By Jimmy Ellingham, Manawatū Reporter
Palmerston North is in for a rev up as the provincial centre joins larger cities in having e-scooters on its streets.
And while the mayor is an enthusiastic proponent, some people are questioning if they are safe for footpath users.
About 600 scooters from three companies, Lime, Beam and Flamingo, will hit city pavements at 6am on Monday as part of a year-long trial. Flip is expected to soon join too.
This week Palmerston North Mayor Grant Smith took Lime, Beam and Flamingo scooters for a spin, but was coy about singling one out, saying he would use them all as he made his way across the CBD for meetings.
"Council to council, Palmerston North city over to Horizons [regional council], it's just that little bit far to walk at times. I can just see it being a really good option for us."
The scooters can be used between 6am and 9pm. Council officials say safeguards are in place to avoid a rush of ACC injury claims.
There are exclusion zones and areas where they cannot be dropped off.
The scooters can go as fast as 25km/h in outer parts of the city and 15km/h in the CBD.
Smith said Palmerston North had learned lessons from larger cities such as Wellington and Auckland, where e-scooters were introduced with fewer safeguards.
The scooter companies say they are a safe and environmentally friendly means of transport.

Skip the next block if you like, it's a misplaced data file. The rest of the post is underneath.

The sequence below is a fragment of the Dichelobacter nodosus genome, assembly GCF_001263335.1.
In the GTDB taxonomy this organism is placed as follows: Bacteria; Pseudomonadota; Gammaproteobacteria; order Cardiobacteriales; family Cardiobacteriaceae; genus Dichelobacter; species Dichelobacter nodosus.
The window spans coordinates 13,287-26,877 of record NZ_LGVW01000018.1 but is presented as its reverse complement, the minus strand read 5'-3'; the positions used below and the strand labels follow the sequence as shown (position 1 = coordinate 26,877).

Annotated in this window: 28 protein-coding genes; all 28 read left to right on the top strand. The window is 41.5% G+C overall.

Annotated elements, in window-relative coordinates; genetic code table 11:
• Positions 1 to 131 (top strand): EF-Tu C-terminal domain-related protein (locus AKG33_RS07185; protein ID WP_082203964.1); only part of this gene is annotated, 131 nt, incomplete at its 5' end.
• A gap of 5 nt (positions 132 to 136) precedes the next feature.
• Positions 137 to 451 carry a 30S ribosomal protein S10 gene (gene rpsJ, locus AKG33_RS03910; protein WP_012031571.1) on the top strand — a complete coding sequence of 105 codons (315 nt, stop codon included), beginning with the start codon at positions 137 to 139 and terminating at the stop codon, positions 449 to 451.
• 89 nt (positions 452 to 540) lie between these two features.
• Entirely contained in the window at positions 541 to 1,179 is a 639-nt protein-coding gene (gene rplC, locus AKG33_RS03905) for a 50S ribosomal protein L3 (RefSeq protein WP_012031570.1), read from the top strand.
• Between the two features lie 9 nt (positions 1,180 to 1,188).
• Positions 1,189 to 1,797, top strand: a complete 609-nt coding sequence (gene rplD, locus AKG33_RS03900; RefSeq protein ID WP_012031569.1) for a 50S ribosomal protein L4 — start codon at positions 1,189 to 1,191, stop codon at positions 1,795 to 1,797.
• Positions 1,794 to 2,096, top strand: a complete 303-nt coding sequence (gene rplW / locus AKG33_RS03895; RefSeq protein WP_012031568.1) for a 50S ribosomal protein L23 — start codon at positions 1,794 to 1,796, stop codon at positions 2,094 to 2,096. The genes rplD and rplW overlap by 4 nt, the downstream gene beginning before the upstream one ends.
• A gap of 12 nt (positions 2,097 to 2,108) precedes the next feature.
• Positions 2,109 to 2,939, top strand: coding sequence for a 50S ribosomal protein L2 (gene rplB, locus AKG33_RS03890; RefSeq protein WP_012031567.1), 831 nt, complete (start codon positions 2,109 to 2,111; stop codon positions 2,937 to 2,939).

The three beginning operations on Monday also say people are keen for them to operate in Manawatū.
Flamingo co-founder and chief executive Jacksen Love said riders would be reminded of their obligations.
"We always encourage our riders to use the bell and to always give way to pedestrians, and be mindful of those on the footpath. It's always pedestrians who have the right of way on the footpath."
People on the streets of Palmerston North this week, spoken to by RNZ, mostly welcomed the scooters' arrival, but there wasn't universal endorsement.
Living Streets Aotearoa spokesman Chris Teo-Sherrell said e-scooters posed risks to vulnerable walkers.
The groups are against them riding on footpaths, instead of wanting to see them used in cycle lanes on the road. Presently, they are not allowed in such lanes.
Although acknowledging scooters brought benefits such as getting people out and about, he said people on footpaths in other cities had been injured when struck by them and the allowed speeds were too fast.
Teo-Sherrell also raised concerns about the regulation of e-scooter use and safety, saying it was often left to the companies to police.
"The rules are going to say people are meant to use common sense and look after other people on the footpath. Yeah right.
"Do you know how fast the typical person walks? 5km/h, so at the very minimum [scooters] are three times the speed of walker."
The differences were even greater for older people or those with movement difficulties.
"It's the difference in speed that contributes to the force of a collision."
Blind Citizens NZ president Jonathan Godfrey has similar concerns.
"Too many people in society cannot hear the scooters coming or do not have the ability to take evasive action even if they do hear them," he said.
"I've been to Auckland and Wellington. I suffered at the hands of idiots riding scooters and I've suffered [from] the idiots that leave them lying around on the streets."
Godfrey predicted there would not be much demand for the scooters, especially given the absence of students in the city because of Covid-19 restrictions, while Teo-Sherrell said new technology often lost its lustre after initial interest.
The scooters can be used from 6am on Monday.